Category Archives: In the garden

Magnolia: Minolta 50/f1.4

Magnolia 1
Magnolia 1 (click for larger image)

The Minolta 50mm f1.4 is one lens that every Sony Alpha and m43rds videographer should consider getting. Its cheap on eBay (its one of the most affordable f1.4 lenses on any system), and produces typical 1980’s Minolta color and bokeh, all with a wonderful depth of field wide open.

Magnolia 2
Magnolia 2 (click for larger image)

It suffers from the usual issues of 1980s glass (chromatic aberration and veil hazing wide open, less contrast than modern equivalents when wide open, chance of fungus). The chromatic aberration is easily removed in Lightroom (or is a non-issue at video resolutions), and the lens becomes very sharp from f2.8 onwards. Most issues have totally disappeared by the time you are above f3.5.

The less adventurous APS-C user would be better off with the cheap crop frame 50mm primes that Sony, Canon, Nikon and almost every other DSLR range offer (for Sony its the 50mm f1.8 DT) . Despite the issues of the Minolta f1.4 wide open, that’s exactly where I tend to use it as per the photographs above.

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Yellow Brick Road

Yellow Brick Road
Yellow Brick Road

Photographed with Panasonic Lumix LX7. Color correction in Lightroom 5.

Click image for larger view (1200×800).

Loving how ‘advanced compact’ cameras are now good enough to make a handy stand-in for the DSLR. Not the same resolution, and not quite the same image quality, but small enough to carry all the time, and good enough to capture the photographer’s vision when the opportunity arises.

Painting with ice

Natural textures tend to be similar, so using ice textures to change a sky is not as odd as it might seem

Although Photoshop can now generate organic noise and texture, back in the day we had to use our own. Even now, I find photographing my own textures, and using them instead of synthetic textures is much better. One of my favorite sources is ice.

A few days ago, I was wandering about the garden with not much to do. I came across the wheelbarrow. Not much to look at…

A boring wheelbarrow
A boring wheelbarrow

It contained  leaves covered by iced water. I pulled out the ice to drain away the water and was about to walk away, when the sun came out. Never mind the mundane subject: I could only see the wonderful textures the light had suddenly created. I ran for my camera.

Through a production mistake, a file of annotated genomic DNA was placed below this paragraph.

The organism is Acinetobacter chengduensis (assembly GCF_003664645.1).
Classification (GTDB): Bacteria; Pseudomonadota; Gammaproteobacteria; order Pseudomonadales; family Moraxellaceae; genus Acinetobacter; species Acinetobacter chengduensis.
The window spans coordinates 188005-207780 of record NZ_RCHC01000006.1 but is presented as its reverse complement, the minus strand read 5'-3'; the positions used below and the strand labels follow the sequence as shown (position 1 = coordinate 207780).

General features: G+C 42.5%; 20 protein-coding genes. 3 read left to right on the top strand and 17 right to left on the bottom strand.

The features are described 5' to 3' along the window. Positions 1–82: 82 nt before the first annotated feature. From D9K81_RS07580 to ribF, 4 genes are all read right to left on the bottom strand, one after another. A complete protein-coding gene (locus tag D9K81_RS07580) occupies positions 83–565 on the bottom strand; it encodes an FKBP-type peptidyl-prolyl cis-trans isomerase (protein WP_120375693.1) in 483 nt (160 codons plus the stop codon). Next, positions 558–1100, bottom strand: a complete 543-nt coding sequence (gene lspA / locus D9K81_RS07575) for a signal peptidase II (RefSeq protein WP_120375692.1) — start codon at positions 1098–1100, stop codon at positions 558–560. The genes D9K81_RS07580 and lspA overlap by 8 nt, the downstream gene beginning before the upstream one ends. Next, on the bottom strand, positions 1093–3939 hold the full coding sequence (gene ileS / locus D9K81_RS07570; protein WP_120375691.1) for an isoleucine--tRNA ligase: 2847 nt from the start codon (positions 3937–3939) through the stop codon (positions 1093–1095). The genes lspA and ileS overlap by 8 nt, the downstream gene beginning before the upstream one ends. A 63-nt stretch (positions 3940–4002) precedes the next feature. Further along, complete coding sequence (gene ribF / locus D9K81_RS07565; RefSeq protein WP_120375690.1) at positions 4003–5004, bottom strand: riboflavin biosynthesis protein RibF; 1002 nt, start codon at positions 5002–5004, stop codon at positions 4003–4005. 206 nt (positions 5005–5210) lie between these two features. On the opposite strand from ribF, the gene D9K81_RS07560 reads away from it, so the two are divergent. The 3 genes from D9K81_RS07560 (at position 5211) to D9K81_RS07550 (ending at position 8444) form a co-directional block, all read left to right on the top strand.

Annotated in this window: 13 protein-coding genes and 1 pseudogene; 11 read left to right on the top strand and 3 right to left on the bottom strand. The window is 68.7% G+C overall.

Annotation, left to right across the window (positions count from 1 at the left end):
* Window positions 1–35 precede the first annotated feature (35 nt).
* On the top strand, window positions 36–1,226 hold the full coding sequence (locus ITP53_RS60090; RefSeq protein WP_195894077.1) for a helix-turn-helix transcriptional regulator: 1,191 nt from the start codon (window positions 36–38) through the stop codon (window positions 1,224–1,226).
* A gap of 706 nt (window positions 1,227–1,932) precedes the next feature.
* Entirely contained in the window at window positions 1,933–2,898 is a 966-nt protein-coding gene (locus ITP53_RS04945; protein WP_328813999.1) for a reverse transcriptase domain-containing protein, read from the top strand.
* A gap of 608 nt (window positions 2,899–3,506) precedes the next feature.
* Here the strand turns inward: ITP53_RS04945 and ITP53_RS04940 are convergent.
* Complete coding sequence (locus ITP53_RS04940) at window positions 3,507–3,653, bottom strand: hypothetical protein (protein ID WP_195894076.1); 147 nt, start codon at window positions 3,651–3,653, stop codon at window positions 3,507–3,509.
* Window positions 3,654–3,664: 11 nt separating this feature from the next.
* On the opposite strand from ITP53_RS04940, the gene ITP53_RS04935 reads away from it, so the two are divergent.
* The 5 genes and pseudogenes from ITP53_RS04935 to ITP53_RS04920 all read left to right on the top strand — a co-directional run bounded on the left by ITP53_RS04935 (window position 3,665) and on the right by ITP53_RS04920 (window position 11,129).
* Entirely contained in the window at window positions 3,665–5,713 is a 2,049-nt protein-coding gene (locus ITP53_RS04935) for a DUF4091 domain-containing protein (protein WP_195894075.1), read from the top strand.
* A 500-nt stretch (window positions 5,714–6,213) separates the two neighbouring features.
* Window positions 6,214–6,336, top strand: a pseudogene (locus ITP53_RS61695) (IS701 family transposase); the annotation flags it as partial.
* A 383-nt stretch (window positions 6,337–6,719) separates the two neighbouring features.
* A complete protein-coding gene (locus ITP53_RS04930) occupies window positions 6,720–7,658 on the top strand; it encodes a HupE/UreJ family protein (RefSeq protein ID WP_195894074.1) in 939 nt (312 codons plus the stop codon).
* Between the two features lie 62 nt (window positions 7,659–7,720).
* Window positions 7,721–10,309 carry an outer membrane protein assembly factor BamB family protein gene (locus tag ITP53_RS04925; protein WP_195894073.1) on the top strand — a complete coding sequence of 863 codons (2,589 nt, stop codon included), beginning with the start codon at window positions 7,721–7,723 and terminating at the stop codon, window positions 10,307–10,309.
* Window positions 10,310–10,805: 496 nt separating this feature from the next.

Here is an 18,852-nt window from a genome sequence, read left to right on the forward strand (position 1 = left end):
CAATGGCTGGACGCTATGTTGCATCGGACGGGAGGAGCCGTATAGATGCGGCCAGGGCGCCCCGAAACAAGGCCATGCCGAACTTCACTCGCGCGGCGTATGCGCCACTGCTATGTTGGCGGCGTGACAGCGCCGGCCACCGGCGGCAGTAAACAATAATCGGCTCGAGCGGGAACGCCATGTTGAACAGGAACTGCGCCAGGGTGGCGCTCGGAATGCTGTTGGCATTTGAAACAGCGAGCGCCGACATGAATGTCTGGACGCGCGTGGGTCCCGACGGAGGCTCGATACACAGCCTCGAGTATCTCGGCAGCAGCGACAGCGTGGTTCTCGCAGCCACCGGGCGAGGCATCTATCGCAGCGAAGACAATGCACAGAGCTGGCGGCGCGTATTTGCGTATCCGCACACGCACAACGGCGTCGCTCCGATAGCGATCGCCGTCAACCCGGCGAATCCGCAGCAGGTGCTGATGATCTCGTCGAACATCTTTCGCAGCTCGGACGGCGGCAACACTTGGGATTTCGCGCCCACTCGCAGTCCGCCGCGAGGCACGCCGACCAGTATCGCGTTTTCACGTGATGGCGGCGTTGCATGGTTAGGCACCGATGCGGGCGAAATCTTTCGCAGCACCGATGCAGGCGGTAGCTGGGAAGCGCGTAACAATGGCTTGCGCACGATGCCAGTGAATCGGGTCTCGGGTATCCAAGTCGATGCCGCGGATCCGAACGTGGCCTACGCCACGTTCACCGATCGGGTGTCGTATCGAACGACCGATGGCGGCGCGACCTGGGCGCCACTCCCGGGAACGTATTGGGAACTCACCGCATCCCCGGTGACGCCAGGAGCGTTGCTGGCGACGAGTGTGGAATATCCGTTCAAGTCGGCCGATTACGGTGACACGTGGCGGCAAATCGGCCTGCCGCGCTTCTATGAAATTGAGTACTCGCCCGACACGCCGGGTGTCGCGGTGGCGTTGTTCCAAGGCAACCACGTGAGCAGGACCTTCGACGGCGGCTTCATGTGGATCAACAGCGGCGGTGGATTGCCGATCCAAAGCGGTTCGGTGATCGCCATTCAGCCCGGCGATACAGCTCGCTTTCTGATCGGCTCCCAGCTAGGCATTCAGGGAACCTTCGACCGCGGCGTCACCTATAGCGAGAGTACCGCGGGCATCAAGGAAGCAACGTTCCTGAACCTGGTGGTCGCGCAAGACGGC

Textures 1
Textures 1

The photos here have not been re-colored in any way: I just waited until the side of the wheelbarrow was in full sun.

The photos have an ‘alien sunset’ feel to them. This is the sort of thing that comes in very useful in Photoshop, when you want to layer textures over an image to give it a more painterly or grungy effect. Using colored textures such as these, rather than just solid color filter values) is also useful when you want to add warmth or coolness to your photos.

Layering the ice texture onto a sky
Layering the ice texture onto a sky

Here’s what happens when I layer my alien sky over a simple and initially boring tree line.

I took some more photos…

Texture 2
Texture 2

Using a macro, I now zoomed into the ice surface.

Texture 3
Texture 3

1 to 1 pixel closeup of ice
1 to 1 pixel closeup of ice

All the images are taken with my 24MP Sony Alpha A77 at ISO 64. Looking at an actual size section above, you can see that there is zero noise, and lots of lovely organic texture (and as you can see, ice is rarely white: there’s every color of the rainbow there if you look close enough). Perfect source files for Photoshop layer effects!

Okay, onto an example of using our textures…

Fractal flowers
Fractal flowers

The photo on the left is as-shot. Looks nice, but for me it was missing something: the background is a little boring and dead. Layering in some ice texture in these areas lifts the final photo up considerably by adding movement, turning the final image into something much more organic.

Conclusion

Consider using your own textures rather than relying on Photoshop generated textures, except when you want pure noise. Natural textures tend to be similar, so using ice textures to change a sky (say) is not as odd as it might seem: both are natural fractals and therefore easier to blend into each other than (say) starting with synthetic Gaussian noise and trying to blend that into the sky.

Using your own photographed textures in Photoshop rather than using something like Instagram or Pixlr is preferable because the former (a) gives you a higher resolution final image, (b) you can create something more unique and personal to yourself because you are the sole content creator for the image and effect, and (c) with Instagram, any idiot who knows how to press a button can’t do just that and copy you!

Notes

  1. Photographic equipment used: Sony Alpha A77, Sony 50mm/f1.8 prime, Sigma 24-70/f2.8, Tamron 90mm/f2.8 macro.